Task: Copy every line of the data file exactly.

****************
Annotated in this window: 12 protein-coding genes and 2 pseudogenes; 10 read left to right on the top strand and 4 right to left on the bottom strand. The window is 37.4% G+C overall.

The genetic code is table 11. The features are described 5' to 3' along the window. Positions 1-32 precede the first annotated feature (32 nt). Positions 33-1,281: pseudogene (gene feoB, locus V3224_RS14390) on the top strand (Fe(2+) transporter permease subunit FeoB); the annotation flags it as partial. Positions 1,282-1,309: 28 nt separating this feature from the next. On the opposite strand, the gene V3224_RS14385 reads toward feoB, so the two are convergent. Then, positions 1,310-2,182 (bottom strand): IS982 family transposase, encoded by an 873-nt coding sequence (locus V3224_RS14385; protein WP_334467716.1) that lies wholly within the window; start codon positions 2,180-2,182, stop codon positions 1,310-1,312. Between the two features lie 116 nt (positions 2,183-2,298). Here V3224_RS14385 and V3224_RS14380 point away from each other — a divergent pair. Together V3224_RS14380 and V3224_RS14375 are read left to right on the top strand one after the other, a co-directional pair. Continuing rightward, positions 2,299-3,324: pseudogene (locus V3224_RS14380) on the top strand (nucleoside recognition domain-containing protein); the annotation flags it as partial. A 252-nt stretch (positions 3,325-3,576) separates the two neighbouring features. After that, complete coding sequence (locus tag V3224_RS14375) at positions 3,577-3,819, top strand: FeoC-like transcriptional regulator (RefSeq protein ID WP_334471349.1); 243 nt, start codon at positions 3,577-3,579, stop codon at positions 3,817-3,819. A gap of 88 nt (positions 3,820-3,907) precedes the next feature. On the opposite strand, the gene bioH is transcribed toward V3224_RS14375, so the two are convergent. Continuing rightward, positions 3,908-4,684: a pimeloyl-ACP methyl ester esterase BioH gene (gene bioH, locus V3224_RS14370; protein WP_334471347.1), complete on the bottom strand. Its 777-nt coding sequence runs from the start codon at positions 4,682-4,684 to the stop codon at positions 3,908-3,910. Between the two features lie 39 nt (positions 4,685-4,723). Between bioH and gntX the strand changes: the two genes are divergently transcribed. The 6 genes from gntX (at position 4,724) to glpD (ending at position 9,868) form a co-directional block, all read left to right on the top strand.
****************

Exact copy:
Annotated in this window: 12 protein-coding genes and 2 pseudogenes; 10 read left to right on the top strand and 4 right to left on the bottom strand. The window is 37.4% G+C overall.

The genetic code is table 11. The features are described 5' to 3' along the window. Positions 1-32 precede the first annotated feature (32 nt). Positions 33-1,281: pseudogene (gene feoB, locus V3224_RS14390) on the top strand (Fe(2+) transporter permease subunit FeoB); the annotation flags it as partial. Positions 1,282-1,309: 28 nt separating this feature from the next. On the opposite strand, the gene V3224_RS14385 reads toward feoB, so the two are convergent. Then, positions 1,310-2,182 (bottom strand): IS982 family transposase, encoded by an 873-nt coding sequence (locus V3224_RS14385; protein WP_334467716.1) that lies wholly within the window; start codon positions 2,180-2,182, stop codon positions 1,310-1,312. Between the two features lie 116 nt (positions 2,183-2,298). Here V3224_RS14385 and V3224_RS14380 point away from each other — a divergent pair. Together V3224_RS14380 and V3224_RS14375 are read left to right on the top strand one after the other, a co-directional pair. Continuing rightward, positions 2,299-3,324: pseudogene (locus V3224_RS14380) on the top strand (nucleoside recognition domain-containing protein); the annotation flags it as partial. A 252-nt stretch (positions 3,325-3,576) separates the two neighbouring features. After that, complete coding sequence (locus tag V3224_RS14375) at positions 3,577-3,819, top strand: FeoC-like transcriptional regulator (RefSeq protein ID WP_334471349.1); 243 nt, start codon at positions 3,577-3,579, stop codon at positions 3,817-3,819. A gap of 88 nt (positions 3,820-3,907) precedes the next feature. On the opposite strand, the gene bioH is transcribed toward V3224_RS14375, so the two are convergent. Continuing rightward, positions 3,908-4,684: a pimeloyl-ACP methyl ester esterase BioH gene (gene bioH, locus V3224_RS14370; protein WP_334471347.1), complete on the bottom strand. Its 777-nt coding sequence runs from the start codon at positions 4,682-4,684 to the stop codon at positions 3,908-3,910. Between the two features lie 39 nt (positions 4,685-4,723). Between bioH and gntX the strand changes: the two genes are divergently transcribed. The 6 genes from gntX (at position 4,724) to glpD (ending at position 9,868) form a co-directional block, all read left to right on the top strand.